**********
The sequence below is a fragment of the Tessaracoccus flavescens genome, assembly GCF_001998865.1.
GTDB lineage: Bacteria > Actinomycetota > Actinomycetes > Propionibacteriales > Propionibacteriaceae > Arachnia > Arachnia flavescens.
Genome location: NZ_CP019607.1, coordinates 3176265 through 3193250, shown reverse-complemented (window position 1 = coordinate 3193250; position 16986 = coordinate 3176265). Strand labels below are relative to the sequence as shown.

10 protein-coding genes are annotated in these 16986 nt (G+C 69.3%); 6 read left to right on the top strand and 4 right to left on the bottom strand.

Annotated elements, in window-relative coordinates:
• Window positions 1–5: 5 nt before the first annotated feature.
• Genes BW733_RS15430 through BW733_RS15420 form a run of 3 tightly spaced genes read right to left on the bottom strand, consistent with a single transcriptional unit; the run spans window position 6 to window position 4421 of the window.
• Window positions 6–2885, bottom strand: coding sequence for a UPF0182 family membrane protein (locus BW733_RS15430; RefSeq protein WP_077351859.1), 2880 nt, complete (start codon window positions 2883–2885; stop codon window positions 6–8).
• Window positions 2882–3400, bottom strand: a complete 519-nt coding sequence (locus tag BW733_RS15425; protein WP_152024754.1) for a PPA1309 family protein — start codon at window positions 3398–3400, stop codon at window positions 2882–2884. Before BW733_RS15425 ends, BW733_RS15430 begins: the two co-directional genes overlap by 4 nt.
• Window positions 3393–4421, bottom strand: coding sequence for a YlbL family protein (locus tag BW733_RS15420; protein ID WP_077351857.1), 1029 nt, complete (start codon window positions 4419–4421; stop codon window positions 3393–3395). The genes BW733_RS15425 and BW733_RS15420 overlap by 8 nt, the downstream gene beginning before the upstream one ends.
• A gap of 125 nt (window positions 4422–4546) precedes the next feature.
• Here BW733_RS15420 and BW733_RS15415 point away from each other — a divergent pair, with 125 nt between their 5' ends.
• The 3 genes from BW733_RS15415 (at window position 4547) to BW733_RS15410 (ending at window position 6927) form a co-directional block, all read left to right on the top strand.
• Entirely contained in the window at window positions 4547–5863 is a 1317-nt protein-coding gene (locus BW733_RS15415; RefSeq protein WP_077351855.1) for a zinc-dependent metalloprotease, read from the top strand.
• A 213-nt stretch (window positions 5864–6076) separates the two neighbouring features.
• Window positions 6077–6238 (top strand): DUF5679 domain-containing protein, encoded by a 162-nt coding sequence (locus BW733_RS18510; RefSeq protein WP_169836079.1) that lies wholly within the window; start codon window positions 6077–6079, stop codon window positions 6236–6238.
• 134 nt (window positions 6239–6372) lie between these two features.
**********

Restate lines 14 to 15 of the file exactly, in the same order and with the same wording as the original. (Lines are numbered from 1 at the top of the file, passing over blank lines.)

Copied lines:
• Entirely contained in the window at window positions 4547–5863 is a 1317-nt protein-coding gene (locus BW733_RS15415; RefSeq protein WP_077351855.1) for a zinc-dependent metalloprotease, read from the top strand.
• A 213-nt stretch (window positions 5864–6076) separates the two neighbouring features.